Nutrient timing entails the targeted intake of nutrients (most often protein and/or carbohydrate) in and around the workout window.
But, there are other times when it may be beneficial (and even necessary) to consider prioritizing the intake of certain nutrients.
One such instance is carb loading.
Today, we discuss what carb loading is, who should consider using it, and when is (and is not) the right time to carb load.
What is Carb Loading?
Carbohydrates are one of the three main macronutrients which we supply our cells with energy. The other two macronutrients, as you likely know, are protein and fat.
The reason so much chatter surrounds the timing of carbohydrates around and during the workout is that glucose is the primary form of energy used by cells to power high intensity exercise
Fatty acids and amino acids can be used to fuel exercise performance, but it’s not the body’s preferred option, especially when doing very intense training like strength training or high intensity interval training.
Furthermore, the oxidation (“burning”) of fatty acids or amino acids for energy is substantially slower compared to glucose metabolism. This translates to decrements in your top end performance.
Seeing as carbohydrate is what supplies the body with energy and powers high-intensity efforts, it stands to reason that consuming carbohydrates in the peri-workout window makes sense.
Carb loading is the practice of attempting to increase glycogen storage in your muscles above and beyond its typical daily content.
The practice typically entails eating more carbs than you normally do in the days leading up to a big athletic competition or performance (such as a marathon or day long soccer tournament). Individuals following carb loading also reduce the amount of exercise they are performing so as to decrease the amount of carbohydrate and glycogen that is used by the body.
When Should I Carb Load?
Suffice it to say that like most things in life, there are certain situations where you should carb load and certain situations that don’t really require it.
Carb loading is most beneficial for activities that require large amounts of glycogen, such as endurance running or biking.
Since carbohydrate fuels exercise performance, and sustained physical exertion relies primarily on carbohydrates, when glycogen (carbohydrate) levels become depleted, fatigue sets in and performance sharply declines.
In other words, the longer and higher intensity your activity is, the greater demand there is for carbohydrate before, during, and after exercise.
So, for instance, if you are an endurance athlete training or competing for multiple hours at a time (and you want to perform well), then carb loading makes sense for you. You should consume carbs in the days and hours leading up to your session. Depending on how long your training bout or competition lasts, you may need to ingest some intra workout carbohydrates as well.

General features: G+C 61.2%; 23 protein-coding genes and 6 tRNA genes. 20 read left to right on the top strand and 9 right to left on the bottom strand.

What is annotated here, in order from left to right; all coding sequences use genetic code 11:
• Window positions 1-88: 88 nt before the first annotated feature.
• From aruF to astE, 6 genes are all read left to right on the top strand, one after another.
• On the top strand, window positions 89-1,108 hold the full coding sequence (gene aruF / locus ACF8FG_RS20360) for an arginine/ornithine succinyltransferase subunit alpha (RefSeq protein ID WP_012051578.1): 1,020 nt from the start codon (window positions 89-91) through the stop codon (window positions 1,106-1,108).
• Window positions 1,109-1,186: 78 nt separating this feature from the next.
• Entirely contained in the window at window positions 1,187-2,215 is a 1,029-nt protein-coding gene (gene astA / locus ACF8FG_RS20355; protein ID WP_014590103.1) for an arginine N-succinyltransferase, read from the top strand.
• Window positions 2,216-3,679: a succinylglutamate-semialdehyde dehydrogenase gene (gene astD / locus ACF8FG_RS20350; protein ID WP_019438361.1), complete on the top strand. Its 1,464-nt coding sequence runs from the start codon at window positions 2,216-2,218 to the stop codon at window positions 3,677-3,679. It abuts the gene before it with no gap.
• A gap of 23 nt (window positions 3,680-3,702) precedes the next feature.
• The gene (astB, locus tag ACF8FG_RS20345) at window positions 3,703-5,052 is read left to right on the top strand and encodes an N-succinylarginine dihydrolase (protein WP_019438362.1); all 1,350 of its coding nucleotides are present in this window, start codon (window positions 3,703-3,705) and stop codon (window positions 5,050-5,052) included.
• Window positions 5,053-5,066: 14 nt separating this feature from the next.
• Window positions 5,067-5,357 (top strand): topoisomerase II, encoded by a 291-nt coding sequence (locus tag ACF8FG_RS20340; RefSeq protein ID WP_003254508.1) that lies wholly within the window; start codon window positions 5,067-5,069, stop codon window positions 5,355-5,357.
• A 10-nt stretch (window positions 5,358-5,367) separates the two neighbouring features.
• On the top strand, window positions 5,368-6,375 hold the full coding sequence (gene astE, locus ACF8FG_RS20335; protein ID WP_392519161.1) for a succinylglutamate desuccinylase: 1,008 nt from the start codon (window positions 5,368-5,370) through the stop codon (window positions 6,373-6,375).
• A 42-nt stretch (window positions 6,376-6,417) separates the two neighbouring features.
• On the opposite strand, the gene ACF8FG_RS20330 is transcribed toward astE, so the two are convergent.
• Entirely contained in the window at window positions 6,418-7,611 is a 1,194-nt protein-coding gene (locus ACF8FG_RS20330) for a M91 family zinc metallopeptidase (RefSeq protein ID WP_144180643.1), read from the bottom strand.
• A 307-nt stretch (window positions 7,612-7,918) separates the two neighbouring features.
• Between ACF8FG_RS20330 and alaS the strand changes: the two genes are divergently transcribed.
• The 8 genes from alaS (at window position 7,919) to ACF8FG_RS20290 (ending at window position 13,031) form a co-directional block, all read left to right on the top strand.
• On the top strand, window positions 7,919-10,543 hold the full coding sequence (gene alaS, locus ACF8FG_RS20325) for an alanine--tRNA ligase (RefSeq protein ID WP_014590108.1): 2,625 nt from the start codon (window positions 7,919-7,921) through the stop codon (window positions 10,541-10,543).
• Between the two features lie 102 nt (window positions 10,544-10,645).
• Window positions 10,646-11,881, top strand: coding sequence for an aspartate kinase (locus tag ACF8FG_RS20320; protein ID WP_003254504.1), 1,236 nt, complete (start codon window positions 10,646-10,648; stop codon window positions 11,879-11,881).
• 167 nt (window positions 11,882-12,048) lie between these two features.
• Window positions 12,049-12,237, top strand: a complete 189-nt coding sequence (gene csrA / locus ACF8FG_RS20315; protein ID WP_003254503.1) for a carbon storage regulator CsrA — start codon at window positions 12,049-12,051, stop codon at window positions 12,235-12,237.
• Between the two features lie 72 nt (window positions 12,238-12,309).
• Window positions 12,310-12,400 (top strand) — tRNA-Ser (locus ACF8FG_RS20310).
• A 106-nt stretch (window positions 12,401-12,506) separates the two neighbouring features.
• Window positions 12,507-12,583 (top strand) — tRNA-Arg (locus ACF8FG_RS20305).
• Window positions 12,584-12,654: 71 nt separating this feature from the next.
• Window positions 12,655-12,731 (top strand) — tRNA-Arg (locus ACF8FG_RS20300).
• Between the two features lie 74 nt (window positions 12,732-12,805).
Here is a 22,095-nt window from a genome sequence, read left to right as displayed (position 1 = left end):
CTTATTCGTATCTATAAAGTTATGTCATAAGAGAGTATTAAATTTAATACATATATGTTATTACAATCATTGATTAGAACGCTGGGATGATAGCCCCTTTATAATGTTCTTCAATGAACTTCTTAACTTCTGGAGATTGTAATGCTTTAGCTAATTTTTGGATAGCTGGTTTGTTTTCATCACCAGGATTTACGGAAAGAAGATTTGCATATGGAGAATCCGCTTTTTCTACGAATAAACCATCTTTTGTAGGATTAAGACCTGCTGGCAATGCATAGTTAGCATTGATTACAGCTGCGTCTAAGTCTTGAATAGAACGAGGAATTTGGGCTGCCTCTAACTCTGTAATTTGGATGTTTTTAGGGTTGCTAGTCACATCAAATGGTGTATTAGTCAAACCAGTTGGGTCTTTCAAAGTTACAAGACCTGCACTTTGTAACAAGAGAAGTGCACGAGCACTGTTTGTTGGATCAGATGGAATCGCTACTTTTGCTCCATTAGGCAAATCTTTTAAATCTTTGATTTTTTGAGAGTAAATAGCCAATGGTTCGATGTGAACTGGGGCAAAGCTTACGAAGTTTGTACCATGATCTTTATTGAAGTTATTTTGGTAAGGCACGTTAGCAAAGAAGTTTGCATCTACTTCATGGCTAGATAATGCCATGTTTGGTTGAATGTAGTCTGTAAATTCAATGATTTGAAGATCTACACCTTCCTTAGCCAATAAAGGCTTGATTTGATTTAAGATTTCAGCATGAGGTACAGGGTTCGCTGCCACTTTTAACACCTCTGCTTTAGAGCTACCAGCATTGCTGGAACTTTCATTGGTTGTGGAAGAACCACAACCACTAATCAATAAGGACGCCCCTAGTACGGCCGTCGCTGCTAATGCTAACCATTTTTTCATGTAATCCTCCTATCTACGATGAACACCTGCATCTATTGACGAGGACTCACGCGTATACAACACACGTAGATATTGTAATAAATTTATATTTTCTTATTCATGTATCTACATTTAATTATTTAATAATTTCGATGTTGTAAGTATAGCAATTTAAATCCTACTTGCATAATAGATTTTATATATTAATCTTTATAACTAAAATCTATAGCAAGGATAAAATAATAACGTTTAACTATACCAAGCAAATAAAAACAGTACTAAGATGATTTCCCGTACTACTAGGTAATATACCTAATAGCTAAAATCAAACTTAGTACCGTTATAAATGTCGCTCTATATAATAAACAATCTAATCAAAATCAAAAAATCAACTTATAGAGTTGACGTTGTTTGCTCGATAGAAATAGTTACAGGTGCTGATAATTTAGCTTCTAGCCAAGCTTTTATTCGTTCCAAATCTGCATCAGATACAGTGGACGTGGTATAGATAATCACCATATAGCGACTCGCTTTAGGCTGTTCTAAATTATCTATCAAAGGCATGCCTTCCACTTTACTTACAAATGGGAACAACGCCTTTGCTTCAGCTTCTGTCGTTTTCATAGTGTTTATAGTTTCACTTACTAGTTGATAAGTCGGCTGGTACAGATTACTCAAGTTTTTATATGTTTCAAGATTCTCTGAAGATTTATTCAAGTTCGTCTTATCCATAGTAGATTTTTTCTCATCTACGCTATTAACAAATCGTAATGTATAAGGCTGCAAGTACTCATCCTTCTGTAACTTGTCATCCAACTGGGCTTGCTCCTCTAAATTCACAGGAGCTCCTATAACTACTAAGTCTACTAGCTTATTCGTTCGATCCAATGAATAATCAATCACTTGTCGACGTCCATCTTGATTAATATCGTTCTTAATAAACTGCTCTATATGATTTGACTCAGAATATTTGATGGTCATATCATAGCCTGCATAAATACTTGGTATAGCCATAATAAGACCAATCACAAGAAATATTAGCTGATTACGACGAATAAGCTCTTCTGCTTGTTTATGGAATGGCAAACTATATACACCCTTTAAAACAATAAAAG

How Many Carbs Should I Eat Before Training?
This is entirely dependent on how long you are training and how intensely you are working during that session.
Research indicates that consuming 1.5g carbohydrate per kilogram of bodyweight before completing 90 minutes of intense exercise leads to greater performance and less perceived fatigue than have little to no carbs.
Other studies indicate that performance can increase between 2-3% for exercise bouts lasting longer than 90 minutes when carb loading.
As we already mentioned, for short duration exercise, there does not appear to be much benefit to carb loading.
The reason for this is simple, the duration is not long enough to deplete glycogen levels so much that you hit a wall. This includes resistance training workouts where you are performing a relatively low total volume of work.
For moderate to higher volume resistance training sessions, having a high carb meal 1-2 hours before training can help ensure there is enough blood glucose to support the increased workload as well as shore up and shortcomings in glycogen storage.
Carbs before training also help keep insulin levels elevated, which keeps cortisol levels lower. Remember, cortisol is a catabolic hormone that can cause protein breakdown.
If you’re engaging in prolonged exercise (multi-hour training sessions — marathon, triathlon, etc.), it definitely is a good idea to have some carbs prior to training as well as the days leading up to your training session, especially if you perform several multi-hour training bouts per week.
In times like this, it helps to have a quick-digesting carb supplement that energizes and boosts performance without wreaking havoc on blood sugar and insulin levels or irritating your stomach.
We recommend using NPL Pure Series Malto Dextrin, it is an easily digestible complex carbohydrate derived from corn starch. It contains virtually no protein, fat or fibre and is a rapidly metabolized source of energy for active individuals.
Or Dextrose; it is a rapidly metabolized source of energy which will rapidly replenish glycogen levels, making it the ideal post-workout supplement. This high glycemic index (GI) of Dextrose, will cause a rapid spike in your insulin levels, driving nutrients into your cells and aiding in efficient recovery and muscle growth after training.